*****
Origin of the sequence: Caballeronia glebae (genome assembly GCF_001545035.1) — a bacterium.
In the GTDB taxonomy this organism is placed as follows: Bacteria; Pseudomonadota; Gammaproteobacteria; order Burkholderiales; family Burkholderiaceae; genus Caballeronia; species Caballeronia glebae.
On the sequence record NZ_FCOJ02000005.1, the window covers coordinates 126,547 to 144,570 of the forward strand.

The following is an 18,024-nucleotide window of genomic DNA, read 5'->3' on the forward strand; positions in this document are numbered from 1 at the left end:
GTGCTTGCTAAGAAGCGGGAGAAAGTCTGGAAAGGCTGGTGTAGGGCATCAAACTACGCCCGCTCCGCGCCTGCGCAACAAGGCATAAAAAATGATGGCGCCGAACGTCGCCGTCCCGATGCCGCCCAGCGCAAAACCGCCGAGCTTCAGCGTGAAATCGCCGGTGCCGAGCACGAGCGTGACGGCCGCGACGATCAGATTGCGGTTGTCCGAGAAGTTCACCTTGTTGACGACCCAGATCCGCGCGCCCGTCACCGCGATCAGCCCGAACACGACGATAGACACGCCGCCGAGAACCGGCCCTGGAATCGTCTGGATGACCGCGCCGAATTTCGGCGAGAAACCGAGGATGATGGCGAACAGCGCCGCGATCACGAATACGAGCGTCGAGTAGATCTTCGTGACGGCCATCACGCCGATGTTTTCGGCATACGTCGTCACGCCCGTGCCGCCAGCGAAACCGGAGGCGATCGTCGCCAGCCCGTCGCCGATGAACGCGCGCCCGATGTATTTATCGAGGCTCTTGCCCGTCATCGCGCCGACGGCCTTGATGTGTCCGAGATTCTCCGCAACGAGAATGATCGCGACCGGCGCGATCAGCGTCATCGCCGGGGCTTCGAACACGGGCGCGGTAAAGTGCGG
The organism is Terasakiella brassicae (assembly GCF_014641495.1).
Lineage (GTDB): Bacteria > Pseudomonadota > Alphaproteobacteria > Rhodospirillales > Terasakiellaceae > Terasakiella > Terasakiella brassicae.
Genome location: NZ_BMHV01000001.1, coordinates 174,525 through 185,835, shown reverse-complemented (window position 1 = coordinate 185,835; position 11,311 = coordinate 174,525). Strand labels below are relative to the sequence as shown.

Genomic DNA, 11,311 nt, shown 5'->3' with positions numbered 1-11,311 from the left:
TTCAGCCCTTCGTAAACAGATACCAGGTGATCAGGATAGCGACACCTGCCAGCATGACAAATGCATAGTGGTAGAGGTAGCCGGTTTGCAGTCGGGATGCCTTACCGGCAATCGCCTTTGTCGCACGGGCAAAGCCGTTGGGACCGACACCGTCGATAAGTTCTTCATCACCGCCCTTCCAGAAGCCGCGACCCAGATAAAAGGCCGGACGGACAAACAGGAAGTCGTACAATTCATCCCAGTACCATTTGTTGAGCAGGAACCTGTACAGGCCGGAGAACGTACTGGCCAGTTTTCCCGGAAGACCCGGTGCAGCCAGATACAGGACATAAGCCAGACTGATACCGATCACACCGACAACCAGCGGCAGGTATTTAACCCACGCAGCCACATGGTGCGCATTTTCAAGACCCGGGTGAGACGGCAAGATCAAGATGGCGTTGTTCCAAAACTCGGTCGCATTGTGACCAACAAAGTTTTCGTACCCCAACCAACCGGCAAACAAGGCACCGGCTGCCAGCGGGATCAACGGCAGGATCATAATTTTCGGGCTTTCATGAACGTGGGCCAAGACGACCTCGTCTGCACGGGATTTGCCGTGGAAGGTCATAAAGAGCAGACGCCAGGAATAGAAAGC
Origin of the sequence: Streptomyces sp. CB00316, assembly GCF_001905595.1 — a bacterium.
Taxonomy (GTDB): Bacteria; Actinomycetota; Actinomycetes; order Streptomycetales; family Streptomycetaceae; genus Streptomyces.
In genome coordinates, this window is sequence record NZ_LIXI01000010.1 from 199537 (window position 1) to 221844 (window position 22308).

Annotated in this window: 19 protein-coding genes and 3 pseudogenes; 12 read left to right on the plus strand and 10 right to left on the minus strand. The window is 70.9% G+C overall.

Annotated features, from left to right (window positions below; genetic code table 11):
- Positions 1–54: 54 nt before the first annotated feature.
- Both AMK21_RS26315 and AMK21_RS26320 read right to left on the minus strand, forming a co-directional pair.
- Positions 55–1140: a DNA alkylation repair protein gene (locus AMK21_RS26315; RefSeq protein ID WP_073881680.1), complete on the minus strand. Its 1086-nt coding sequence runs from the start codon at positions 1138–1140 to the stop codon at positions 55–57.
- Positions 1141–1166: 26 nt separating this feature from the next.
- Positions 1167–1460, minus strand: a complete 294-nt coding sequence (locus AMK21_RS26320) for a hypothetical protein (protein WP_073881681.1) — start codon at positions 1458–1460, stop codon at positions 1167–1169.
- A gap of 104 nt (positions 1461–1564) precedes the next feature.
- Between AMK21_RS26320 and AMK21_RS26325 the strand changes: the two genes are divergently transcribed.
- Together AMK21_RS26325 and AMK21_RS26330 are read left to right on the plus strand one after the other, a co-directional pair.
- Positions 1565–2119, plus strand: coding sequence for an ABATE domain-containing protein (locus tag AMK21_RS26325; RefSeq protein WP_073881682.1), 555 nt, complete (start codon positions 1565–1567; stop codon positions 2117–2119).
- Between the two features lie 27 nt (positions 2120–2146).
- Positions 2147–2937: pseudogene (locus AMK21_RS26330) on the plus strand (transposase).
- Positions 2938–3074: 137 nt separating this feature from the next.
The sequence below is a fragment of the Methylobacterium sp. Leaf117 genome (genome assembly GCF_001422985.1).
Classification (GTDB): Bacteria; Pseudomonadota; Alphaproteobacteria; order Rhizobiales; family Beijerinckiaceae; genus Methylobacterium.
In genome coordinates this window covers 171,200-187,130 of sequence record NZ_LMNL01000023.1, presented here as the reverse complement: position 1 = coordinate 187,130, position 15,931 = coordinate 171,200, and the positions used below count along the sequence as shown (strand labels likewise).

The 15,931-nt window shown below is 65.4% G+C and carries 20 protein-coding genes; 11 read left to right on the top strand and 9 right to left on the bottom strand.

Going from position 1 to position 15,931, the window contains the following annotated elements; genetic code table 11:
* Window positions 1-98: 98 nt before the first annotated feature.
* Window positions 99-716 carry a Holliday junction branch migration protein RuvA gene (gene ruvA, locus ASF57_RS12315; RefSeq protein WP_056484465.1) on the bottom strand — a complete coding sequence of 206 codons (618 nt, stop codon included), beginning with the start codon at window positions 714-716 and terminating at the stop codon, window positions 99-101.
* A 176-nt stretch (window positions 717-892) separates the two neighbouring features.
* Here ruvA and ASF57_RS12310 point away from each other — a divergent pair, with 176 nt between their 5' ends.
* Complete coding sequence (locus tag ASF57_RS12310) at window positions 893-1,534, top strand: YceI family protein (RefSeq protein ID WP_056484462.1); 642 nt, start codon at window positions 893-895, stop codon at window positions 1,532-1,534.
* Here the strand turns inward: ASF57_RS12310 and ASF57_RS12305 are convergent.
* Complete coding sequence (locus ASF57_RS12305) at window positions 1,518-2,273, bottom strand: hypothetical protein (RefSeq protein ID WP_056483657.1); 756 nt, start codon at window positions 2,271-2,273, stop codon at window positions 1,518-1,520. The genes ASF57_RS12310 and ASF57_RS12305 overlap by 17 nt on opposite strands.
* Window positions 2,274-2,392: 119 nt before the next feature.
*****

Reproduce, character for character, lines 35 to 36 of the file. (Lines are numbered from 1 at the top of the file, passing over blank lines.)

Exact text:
* A 176-nt stretch (window positions 717-892) separates the two neighbouring features.
* Here ruvA and ASF57_RS12310 point away from each other — a divergent pair, with 176 nt between their 5' ends.